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Pornography on the Internet

Pornography is an age-old phenomenon that has been under much modern-day scrutiny. With the recent proliferation of online pornography, possible social ramifications of sexually explicit material on uncontrolled mediums have become the subjects of intense debate. Proponents of a liberal approach toward pornography argue that access to online smut is a constitutionally protected freedom and "a harmless diversion that serves to satisfy curiosity and relieve sexual tensions.5" Opponents of this view are particularly concerned with the social effects of online pornography and its effect on the values and morals of minors who can access pornographic images. I will argue for the liberal side and argue that porn in both print form and electronic form should be constitutionally protected.
The major piece of legislation that would infringe on the rights of Internet users was the Communications Decency Act (CDA) of 1996. The CDA labeled the transmission of "obscene, lewd, lascivious, filthy, indecent, or patently offensive" pornography over the Internet a crime. It was attached to the Telecommunications Reform Act of 1996, which was then passed by Congress on February 1, 1996. The bill was created to outlaw obscene material on the web and impose fines of up to $100,000 and prison terms of up to two years on anyone who knowingly makes "indecent" material available to children under eighteen5. The Act used sweeping generalizations, which banned all forms of nudity in written and graphic form on the Internet. The clauses of the Act were so broad that posting pictures of famous works of art on the Internet, such as Michaelangelo’s David, would be grounds for a heavy fine. Sexually related articles and photos, which are constitutionally protected in tangible form, would have been deemed unconstitutional in electronic form. Although the United States Supreme Court declared the Act unconstitutional, many congressional representatives still feel that the Act should remain intact.
One major flaw of the CDA is that it uses "community standards" to judge what is considered legal on the Internet. Unlike most forms of media, the Internet has no defined community; it is a decentralized, ungoverned body that is accessible to every person with a computer and a telephone line in the world. If there are "community standards," to which community do they belong? Do they belong to the communities of the Netherlands where prostitution and marijuana are legal, or to the communities of Bible-belt American, where family values are top priorities? The CDA went beyond its jurisdiction by claiming that "community standards" was the device with which to measure indecency. The standards of conservative lawmakers should not be the standards that gauge the appropriateness of the Internet, and these lawmakers are wrong to assume that their morals are mirrored in "community standards" throughout America.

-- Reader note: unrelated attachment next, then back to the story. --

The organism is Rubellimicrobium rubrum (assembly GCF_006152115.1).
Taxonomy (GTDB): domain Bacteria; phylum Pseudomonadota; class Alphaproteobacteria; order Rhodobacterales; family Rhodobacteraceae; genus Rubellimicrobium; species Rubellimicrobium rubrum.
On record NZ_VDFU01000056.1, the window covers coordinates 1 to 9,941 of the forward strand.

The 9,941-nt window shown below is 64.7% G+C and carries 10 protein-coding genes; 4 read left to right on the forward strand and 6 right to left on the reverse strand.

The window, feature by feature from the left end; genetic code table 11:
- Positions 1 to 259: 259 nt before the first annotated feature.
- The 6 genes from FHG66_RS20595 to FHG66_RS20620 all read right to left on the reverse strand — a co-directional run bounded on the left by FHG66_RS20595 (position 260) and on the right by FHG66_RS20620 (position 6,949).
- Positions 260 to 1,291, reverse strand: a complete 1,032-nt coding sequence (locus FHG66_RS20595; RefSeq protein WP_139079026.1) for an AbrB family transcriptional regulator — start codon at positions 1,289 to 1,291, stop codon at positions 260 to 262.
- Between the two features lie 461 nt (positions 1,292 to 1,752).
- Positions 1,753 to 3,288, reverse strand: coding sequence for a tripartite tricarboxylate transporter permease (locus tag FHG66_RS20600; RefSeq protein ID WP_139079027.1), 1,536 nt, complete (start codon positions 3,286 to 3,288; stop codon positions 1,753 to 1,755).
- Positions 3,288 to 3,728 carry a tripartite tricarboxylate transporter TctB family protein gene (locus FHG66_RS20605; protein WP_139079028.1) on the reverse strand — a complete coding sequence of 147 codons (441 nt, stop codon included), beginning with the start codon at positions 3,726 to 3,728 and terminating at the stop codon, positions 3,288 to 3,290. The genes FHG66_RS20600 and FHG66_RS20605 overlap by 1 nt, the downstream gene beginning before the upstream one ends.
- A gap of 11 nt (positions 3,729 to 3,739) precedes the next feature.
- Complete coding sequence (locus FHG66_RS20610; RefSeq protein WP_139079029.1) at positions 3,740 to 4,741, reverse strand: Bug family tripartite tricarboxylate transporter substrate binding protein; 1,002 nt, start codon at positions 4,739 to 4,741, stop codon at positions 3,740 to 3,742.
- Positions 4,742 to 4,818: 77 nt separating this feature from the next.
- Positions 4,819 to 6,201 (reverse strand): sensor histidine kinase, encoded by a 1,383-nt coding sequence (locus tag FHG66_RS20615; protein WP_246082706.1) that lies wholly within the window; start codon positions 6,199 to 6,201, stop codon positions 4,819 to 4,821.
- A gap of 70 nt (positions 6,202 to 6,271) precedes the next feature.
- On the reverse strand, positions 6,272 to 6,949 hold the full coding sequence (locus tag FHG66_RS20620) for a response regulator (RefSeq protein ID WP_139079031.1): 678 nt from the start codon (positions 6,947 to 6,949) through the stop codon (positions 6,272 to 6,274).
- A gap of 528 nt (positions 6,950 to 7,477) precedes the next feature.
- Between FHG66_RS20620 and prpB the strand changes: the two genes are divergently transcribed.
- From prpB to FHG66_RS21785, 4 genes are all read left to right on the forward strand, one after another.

The vast library located on the Internet would be transformed into nothing more than a "children\'s reading room, where only material suitable for minors could be viewed and discussed," since the bill would have made books such as The Adventures of Huckleberry Finn and The Catcher in the Rye illegal in electric form5. Banning books solely because they are in electronic form is a direct infringement on every American’s First Amendment rights. If the Act were ruled constitutional, adults would find no educational value in using this new medium that has so much potential for progressive growth. If intellectual books were banned for no other reason than Congress’s attempt to protect American’s youth from the ills of society, the net would be abandoned by many individuals over the age of eighteen. When The Catcher in the Rye and the King James Bible become symbols of the ills of society, then maybe I will see the CDA’s point. Until that time, it is every American’s constitutional right to read and share protected information with others around the globe, especially if the information is legal in print form.
Additionally, the Internet is an entirely different medium than television and radio, and it deserves to be treated as such. When one examines the manner by which pornographic material is obtained on all three of these mediums, the Internet is actually the least dangerous and imposing. When one "channel surfs" while watching television, there are no warnings that precede the next channel a viewer is about to watch. If a person is viewing